You might find the following helpful to use in writing to your MP, to show the opposition to the Schools Bill.
Quotations from No to Schools Bill supporters.
Eileen Munro, Emeritus Professor of Social Policy
“The Schools Bill increases State surveillance of children and families while services to support them are cut.”
“Labelling children as problems can be very harmful.”
“Behaviour described out of context is dangerously ambiguous.”
“It is dispiriting that with the Schools Bill we are repeating the same mistakes of ContactPoint, that we’ve forgotten all of the arguments which won that.”
“Schools and local services already know what they need to do at the local level and those names are nobody else’s business. The new powers that the Secretary of State will get in future to dictate what Local Authorities and parents must do, is a frightening step towards an authoritarian state”.
“The model of registers is a model built for widgets not children. Social care is the work of people, it is human. Social workers work with families and the strengths are what you work with and build on, whereas the IT system records only the deficit because that is what they are programmed to record. It loses the richness of what makes up a family. And perhaps the social worker adds those as notes as appendices but then they are lost because that isn’t what the system records.”
The Victoria Climbié Foundation UK
“The Victoria Climbié Foundation UK is genuinely concerned about the link being made between Victoria Climbié and home education, and Victoria as a hidden child. Victoria was neither home-educated nor hidden. The reality is that there is no such thing as a ‘hidden’ child, only children who are allowed to fall through the gaps. The key issue here is how statutory services interact with children that are known within the child protection system.”
“The focus of whether children are in school or not is misguided. Instead of solutions to keep children safe – listening to children and to concerns raised by family members – proposals seem to be for databases which help no-one.
“We’re genuinely concerned by the false claims made by politicians and organisations about Arthur Labinjo-Hughes being not-in-school. The same was said about Victoria and it just isn’t true. It’s dangerous. Instead of solutions to keep children safe – listening to children and to concerns raised by family members – they’re proposing a database he wouldn’t have even been on and which will help nobody.”
We are astounded at proposed penalties to be handed out by schools, for children who fail to attend for whatever reason; which will lead to fines and prosecutions for many parents, some of whom are already known to local authorities for Section 47 or 17 support per the Children Act.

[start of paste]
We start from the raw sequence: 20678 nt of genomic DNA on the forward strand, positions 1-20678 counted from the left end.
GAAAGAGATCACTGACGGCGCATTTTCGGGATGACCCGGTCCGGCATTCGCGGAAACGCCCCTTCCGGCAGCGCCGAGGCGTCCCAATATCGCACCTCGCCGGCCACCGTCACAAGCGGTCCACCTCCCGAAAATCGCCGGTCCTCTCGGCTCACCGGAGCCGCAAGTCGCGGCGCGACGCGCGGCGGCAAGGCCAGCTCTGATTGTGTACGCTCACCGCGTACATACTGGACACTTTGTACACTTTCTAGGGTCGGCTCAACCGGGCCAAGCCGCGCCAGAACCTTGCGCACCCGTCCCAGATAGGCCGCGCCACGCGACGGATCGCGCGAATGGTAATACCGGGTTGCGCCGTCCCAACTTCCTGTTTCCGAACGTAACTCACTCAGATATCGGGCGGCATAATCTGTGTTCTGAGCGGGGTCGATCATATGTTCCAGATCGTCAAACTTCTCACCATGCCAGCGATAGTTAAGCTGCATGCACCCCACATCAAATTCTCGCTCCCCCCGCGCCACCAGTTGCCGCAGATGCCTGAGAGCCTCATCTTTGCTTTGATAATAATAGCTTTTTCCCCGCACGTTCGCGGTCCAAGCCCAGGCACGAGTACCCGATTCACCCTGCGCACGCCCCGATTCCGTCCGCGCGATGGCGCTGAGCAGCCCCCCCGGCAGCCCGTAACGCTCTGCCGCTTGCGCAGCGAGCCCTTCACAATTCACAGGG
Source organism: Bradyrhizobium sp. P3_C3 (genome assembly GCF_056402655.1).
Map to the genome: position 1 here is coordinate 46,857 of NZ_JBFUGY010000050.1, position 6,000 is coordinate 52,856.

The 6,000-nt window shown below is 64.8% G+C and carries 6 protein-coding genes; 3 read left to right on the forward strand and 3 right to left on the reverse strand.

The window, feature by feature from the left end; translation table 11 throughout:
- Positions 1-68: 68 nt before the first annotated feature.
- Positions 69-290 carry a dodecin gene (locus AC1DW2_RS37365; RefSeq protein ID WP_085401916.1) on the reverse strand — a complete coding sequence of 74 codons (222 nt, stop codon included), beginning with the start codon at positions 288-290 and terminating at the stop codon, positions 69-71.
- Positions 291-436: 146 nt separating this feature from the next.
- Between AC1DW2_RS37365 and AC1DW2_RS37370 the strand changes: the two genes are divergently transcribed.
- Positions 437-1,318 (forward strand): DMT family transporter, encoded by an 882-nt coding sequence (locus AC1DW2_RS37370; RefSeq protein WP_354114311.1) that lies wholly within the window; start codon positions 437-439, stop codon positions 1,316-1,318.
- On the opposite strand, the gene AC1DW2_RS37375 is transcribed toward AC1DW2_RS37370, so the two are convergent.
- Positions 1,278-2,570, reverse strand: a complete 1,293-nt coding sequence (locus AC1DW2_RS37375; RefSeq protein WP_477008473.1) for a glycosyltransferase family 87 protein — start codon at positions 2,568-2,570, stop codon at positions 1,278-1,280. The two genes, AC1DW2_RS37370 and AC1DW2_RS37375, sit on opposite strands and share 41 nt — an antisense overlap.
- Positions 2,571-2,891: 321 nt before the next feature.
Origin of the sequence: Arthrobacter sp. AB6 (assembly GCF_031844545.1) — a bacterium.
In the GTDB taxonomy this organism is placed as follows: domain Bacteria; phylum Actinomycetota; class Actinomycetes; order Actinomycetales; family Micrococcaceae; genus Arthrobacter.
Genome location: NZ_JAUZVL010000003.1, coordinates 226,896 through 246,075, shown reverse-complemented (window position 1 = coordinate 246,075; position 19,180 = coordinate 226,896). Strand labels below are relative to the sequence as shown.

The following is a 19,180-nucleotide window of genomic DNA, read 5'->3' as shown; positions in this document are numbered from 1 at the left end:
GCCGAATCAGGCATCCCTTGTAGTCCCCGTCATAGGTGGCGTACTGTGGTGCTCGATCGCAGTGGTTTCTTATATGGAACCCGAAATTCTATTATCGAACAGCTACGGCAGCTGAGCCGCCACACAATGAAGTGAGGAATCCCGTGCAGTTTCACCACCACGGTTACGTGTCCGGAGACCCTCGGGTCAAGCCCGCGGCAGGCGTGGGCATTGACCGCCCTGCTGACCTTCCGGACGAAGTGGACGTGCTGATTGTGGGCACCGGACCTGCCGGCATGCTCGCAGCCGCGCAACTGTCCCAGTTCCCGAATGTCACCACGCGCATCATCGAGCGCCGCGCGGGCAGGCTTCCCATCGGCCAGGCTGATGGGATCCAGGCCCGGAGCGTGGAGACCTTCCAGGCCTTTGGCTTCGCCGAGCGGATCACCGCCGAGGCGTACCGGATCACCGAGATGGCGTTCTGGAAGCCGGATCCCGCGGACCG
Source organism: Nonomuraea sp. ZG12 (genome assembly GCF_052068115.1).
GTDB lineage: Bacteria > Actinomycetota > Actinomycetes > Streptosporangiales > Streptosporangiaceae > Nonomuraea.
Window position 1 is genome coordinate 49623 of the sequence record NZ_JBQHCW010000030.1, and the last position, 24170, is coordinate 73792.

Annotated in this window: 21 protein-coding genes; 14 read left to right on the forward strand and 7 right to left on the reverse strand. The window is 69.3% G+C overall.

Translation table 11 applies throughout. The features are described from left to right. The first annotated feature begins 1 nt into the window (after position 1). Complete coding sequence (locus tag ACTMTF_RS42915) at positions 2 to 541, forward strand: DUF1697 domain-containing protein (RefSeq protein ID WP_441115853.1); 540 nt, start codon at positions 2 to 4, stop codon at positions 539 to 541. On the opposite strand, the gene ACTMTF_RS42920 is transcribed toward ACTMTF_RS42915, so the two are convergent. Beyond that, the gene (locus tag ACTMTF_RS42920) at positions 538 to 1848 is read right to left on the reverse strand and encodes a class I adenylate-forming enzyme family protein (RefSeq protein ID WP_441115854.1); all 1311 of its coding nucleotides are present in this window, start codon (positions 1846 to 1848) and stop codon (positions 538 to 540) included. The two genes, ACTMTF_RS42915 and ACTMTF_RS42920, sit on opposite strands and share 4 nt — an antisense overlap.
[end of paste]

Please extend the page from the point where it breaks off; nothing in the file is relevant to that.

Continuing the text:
In addition, it seems likely that these proposals will further criminalise Black and minority ethnic children and families, specifically those subject to exploitation or disadvantaged by health considerations.”
“There’s already a demonising of children who struggle with attending school and a smearing of parents and carers as abusive or neglectful in some way. The Schools Bill cracks down even harder, catapulting yet more struggling families into the criminal justice system or into child protection, neither of which helps.”
“Families who have been fighting for appropriate support for their children to be able to attend school are already known to the local authorities. Often it is the local authorities who they are fighting for that support. How does putting these children on yet another database, and sharing their details, help them?”
Not Fine in School
“A new approach is needed to recognise that cases of ‘children not in school’ are often indicative of our education, health, and local government systems’ failure to support the needs of individual children.”
Square Peg and Not Fine in School response to government’s attendance consultation.
“94% of all respondents reporting school had negatively impacted their child’s mental health and well-being. Clear evidence pointed to the harm coercive attendance policies have with parents citing both Local Authority and school responses as escalating needs and exacerbating mental ill health.”
‘Not Fine in School’ parent responding to Square Peg questionnaire
“Graded exposure – go to school every day and stand near the gate. Each time try to stay longer and get closer to school. It made my son very unwell, and we
Parent cited in the Square Peg and Not Fine in School response to government’s attendance consultation.
“Child was distressed and suicidal due to excessive restraints by school. School refused to stop restraining. They said she needed to learn to do as she was told and restraint was the most effective way of correcting her behaviour in their opinion.”
Susan Liverman and Maddie Roberts
“Why are parents being punished for having kids who struggle with mainstream school?